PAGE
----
Columbus Day, a national holiday which commemorates explorer Christopher Columbus, falls on Monday Oct. 8.
Traditionally, Columbus day is in honor of Italian explorer Christopher Columbus and his trip across the Atlantic ocean where he "discovered" America on Oct. 12, 1492 with the support of Spanish monarchs King Ferdinand and Queen Isabella. However, there is a long-time debate on whether or not we should really be celebrating the man who caused millions of indigenous people to suffer and nearly kill-off an entire population of native Americans.
The holiday has been a national one since 1937. Columbus had originally intended to go to India and China but stumbled upon the Bahamas and became the first European to explore the Americas since "the Vikings set up colonies in Greenland and Newfoundland during the 10th century," History.com reports.
That same month Columbus saw Cuba, which he believed was China and then a few months later the team landed on Hispaniola, which he thought was Japan. There he established Spain's first colony and returned to Spain with spices, gold and "Indian" captives, history.com reports.
It wasn't until his third journey back to the Americas that he realized he wasn't in Asia, but rather a new continent that Europeans had never been to, history.com reports.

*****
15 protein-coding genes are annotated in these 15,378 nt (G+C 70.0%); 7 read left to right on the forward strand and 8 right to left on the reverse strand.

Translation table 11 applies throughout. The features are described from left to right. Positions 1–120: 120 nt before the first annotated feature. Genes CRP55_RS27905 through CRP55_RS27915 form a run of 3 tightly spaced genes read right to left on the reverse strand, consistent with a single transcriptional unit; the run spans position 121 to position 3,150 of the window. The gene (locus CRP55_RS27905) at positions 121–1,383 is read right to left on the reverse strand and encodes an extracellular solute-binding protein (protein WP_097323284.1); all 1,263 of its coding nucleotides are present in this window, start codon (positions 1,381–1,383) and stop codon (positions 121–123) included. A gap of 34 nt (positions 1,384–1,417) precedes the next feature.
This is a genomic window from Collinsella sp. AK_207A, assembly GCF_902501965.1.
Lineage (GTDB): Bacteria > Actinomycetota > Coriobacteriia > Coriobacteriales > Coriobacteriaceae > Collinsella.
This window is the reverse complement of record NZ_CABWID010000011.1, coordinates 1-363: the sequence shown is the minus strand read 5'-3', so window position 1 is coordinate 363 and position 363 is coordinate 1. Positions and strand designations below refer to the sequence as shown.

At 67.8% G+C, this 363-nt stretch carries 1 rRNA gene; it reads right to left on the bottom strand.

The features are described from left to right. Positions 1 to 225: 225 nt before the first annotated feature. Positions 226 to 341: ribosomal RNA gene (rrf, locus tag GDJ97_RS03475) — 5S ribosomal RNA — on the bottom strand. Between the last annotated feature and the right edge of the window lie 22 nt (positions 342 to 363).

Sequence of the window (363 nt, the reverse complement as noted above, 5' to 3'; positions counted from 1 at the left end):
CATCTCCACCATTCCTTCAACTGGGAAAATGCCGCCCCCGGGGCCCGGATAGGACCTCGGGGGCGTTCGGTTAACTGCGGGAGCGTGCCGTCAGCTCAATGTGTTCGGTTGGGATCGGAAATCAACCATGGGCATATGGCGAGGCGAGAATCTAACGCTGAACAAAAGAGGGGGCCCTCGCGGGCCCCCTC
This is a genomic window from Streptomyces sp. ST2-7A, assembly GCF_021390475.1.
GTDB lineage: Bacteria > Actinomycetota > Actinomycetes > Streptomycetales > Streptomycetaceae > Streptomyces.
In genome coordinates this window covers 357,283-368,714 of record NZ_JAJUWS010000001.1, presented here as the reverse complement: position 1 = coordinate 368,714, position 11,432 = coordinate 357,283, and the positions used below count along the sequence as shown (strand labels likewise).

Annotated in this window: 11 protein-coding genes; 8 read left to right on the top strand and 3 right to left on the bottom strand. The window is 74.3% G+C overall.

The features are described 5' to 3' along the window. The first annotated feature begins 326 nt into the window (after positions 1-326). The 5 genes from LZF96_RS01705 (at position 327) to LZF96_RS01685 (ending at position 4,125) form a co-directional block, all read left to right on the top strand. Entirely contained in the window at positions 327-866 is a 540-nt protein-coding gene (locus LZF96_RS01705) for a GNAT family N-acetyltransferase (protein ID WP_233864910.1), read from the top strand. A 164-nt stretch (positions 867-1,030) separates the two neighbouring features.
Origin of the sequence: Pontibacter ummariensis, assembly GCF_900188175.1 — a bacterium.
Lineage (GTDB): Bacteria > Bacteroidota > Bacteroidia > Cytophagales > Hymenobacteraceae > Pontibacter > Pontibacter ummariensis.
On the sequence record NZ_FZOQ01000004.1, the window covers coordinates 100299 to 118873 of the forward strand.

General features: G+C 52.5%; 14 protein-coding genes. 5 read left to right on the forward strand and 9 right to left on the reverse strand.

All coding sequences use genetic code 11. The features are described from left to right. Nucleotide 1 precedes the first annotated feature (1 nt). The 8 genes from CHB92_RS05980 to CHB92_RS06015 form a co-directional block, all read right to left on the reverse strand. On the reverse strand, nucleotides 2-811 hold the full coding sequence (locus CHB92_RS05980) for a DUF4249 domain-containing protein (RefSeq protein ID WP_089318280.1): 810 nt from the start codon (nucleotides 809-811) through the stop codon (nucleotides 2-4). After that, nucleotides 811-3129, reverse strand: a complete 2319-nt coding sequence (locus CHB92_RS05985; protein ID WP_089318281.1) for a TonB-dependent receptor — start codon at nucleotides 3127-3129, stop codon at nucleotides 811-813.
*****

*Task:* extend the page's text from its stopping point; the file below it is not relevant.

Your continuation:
What's the debate?
ABC News reports that Columbus is an "obvious target of scorn and resentment for Native Americans whose fortunes declined precipitously in the aftermath of his journey to the New World." It is well-known that Columbus and his group of voyagers came into the "New World" and savagely enslaved native Americans.
Democracy Now reports, "Columbus Day" has long evoked sadness and anger amongst people of color, especially Native Americans, who object to honoring a man who opened the door to European colonization, the exploitation of native peoples, and the slave trade."
Many minority groups do not believe that we should be commemorating Columbus as it can be seen as a continuation of racist propaganda. Robert Mucaro Borrero, President of the United Confederation of Taino People said in a Democracy Now interview that it is a "blatant example of the continuation of the campaign of genocide."
Some states have changed Columbus Day to Native American Day in honor of the indigenous people who suffered at the hands of Columbus and his team. South Dakota for example changed the day for the state, 22 years ago, ABC News reported.
ABC News reports that some believe it to be a day for Italian-American heritage and defend the day as a celebration for the generations of Italians who contribute to the U.S.
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